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Agriculture, The Life Line Of Nigeria's Economy

December 5, 2017

 

As the economy dwindles from bad to worse, it is conspicuous that the uproar of intruding elements, such as crude oil and its allies, have subtly increased the toil, displacing the country from its previous outstanding position to its current corroding condition. Looking at the declared aim of Nigeria’s National Agricultural Policy for vision 2020 which is to:

 

"(i) Attain food security, (ii) increase production and productivity, (iii) generate employment and income, and (iv) expand exports and reduce food imports thereby freeing resources for critical infrastructure development and delivery of social services.” The country seems to be far from its projections, and rightly said by Albert Einstein - "Today's problems cannot be solved at the same level of consciousness that created them." The country must change its myopic approach to agriculture.

 

Nigeria faces huge food security challenges. About 70 percent of the population lives on less than N 100 (US$ 0.70) per day, suffering hunger and poverty. Despite its reputation as petroleum resource-dependent, Nigeria remains an agrarian economy. Data from the US Department of Agriculture two decades ago shows that Nigeria ranks third in countries that spend at least 50% of their total expenditure on food imports. Nigeria spends approximately 73% of total expenditure on food (8% higher than the national bureau of statistics estimate) behind Azerbaijan and Tanzania with 73.5% and 73.2% respectively. Despite a seven percent growth rate in agricultural production (2006–2008), Nigeria’s food import bill has risen. The growing population is dependent on imported food staples, including rice, wheat and fish etc.

 

Nigeria is currently the 7th most populated country in the world, and by 2050 is projected to be between  300-450 million, which is likely to be the world 3rd most populated country (after India and China, outstripping the USA.) The implication is that Nigeria’s food security challenges will grow with its population, if at the current food production growth rates; Nigeria remains unable to feed its population. Production will have to expand at a higher rate, to beat futuristic food insecurity. For the country Nigeria in this 21st century to regain its position as the “Giant of Africa” by reaching the expected height in growth and development, the following actions should be considered:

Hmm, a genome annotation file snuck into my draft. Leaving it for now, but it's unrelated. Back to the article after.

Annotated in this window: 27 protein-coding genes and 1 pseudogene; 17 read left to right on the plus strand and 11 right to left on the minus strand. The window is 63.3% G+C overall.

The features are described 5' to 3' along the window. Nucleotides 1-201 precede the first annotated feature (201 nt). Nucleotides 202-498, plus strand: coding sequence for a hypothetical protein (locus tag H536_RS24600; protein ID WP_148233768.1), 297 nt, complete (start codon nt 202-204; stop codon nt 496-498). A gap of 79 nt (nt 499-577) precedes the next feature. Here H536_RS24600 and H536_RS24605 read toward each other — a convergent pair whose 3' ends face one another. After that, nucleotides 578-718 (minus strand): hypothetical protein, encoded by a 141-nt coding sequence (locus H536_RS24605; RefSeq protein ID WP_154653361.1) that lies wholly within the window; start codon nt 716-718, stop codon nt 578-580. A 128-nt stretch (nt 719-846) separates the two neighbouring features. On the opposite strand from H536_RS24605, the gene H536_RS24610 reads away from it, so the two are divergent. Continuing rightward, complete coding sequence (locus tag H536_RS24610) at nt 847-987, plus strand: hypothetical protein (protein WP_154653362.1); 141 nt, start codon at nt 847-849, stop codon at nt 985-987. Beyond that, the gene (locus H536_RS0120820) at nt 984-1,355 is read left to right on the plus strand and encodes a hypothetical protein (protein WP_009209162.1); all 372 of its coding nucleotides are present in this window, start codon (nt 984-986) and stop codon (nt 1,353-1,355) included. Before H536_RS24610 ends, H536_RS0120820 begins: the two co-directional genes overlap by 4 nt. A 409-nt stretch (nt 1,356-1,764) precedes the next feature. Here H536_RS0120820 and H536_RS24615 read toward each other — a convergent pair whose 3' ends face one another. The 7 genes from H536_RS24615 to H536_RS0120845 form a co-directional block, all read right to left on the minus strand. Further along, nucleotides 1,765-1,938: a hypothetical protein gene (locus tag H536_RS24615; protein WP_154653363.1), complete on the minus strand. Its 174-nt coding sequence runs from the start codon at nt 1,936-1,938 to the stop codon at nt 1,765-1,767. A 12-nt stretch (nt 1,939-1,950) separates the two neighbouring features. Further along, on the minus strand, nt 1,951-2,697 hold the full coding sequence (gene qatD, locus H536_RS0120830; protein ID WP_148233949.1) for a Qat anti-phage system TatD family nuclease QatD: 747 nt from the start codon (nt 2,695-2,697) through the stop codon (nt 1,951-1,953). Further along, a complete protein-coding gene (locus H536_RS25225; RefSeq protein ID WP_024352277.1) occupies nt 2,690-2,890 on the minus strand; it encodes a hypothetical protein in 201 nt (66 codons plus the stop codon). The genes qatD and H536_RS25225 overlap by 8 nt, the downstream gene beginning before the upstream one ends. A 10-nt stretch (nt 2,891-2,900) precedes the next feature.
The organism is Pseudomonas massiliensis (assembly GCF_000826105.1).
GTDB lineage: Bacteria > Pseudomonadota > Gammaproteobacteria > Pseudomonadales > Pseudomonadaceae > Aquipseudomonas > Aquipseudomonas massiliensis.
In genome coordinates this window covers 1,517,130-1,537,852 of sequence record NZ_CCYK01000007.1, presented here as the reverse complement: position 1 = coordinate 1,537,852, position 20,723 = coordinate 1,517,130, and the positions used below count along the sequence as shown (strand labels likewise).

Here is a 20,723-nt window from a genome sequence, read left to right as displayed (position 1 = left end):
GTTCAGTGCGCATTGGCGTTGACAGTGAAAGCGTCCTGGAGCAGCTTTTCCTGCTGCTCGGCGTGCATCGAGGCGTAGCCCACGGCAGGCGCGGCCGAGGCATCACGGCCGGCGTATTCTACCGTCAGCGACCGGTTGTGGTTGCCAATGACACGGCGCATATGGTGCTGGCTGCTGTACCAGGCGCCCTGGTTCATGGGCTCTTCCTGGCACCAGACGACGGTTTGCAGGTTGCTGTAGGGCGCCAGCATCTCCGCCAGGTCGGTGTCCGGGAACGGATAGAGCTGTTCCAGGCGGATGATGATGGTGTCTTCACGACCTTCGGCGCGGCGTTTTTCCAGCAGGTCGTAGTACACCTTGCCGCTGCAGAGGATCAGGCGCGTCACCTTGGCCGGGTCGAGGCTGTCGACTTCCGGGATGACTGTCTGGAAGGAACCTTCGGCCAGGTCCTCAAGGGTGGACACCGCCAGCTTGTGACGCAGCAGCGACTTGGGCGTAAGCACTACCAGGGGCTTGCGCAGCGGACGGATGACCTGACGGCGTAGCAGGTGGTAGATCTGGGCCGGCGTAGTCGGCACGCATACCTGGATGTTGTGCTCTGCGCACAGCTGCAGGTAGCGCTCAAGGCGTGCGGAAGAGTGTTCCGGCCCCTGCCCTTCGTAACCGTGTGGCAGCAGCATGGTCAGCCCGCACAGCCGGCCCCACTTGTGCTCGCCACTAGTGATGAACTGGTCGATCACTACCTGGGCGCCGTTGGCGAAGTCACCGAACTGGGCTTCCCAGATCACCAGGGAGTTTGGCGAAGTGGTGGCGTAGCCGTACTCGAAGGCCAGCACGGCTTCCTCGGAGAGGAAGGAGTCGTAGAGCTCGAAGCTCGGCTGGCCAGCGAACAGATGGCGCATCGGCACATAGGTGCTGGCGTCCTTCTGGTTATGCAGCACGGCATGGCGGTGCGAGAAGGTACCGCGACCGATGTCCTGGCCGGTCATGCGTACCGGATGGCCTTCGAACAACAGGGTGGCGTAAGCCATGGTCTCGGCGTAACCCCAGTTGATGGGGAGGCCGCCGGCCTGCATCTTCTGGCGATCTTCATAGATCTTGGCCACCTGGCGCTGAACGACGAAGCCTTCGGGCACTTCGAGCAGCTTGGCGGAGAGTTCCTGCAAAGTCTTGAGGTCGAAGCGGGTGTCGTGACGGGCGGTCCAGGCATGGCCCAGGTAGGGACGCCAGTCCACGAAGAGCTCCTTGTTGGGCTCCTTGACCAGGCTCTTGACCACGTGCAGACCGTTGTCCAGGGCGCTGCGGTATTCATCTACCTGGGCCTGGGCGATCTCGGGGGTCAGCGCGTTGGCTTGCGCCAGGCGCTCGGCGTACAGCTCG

Firstly, taking the bull by the horn, the unfolding phenomenon in any economy like Nigeria especially the rising incidence of unemployment and the emergence of informal economy can be traced to decline in agricultural activities. It is pathetic that Nigeria have subtly subscribed to what looks like a better alternative while in reality it is a bitter alternative. If the government must tackle unemployment, agriculture must return to priority one, taking cognizance that the three basic need of man is firstly food, clothing and shelter all derived directly or indirectly from agriculture.

 

Secondly, unveiling the mystery behind agriculture, unlike every other natural resources that exist (crude oil, gold, iron ore, etc.), which are unevenly distributed, agriculture stands out, because with agriculture every nation or state can be a exporter, build their economy,  increase GDP  and thrive in the midst of economic recession . If Nigeria must thrive amidst global recession, by increasing export duties and decreasing import duties, she must discard the erroneous ideology that made her compete for unevenly distributed resources and embrace agriculture as a resource with even distribution.

 

What more can be said on the importance of agriculture, in the development and the restructuring of Nigeria. The country cannot dispute the fact that global warming, burning of fossil fuel, release of green house gases, depletion of ozone layer and other environmental hazards, that threaten the existence of man resulted from the negligence of agricultural practice. Therefore, it is imperative to know that agriculture provides the life line for preservation in a place like Nigeria.

 

In conclusion, there can never be an alternative to food, clothes and shelter, which can be obtained from agriculture, as they remain the basic need of man. As the world evolves, the future of agriculture lies in the hands of the younger generation. If only Nigeria can embrace and capture the future of a green revolution, she would have successfully insured the future and prevent the rupture of its beautiful nature.

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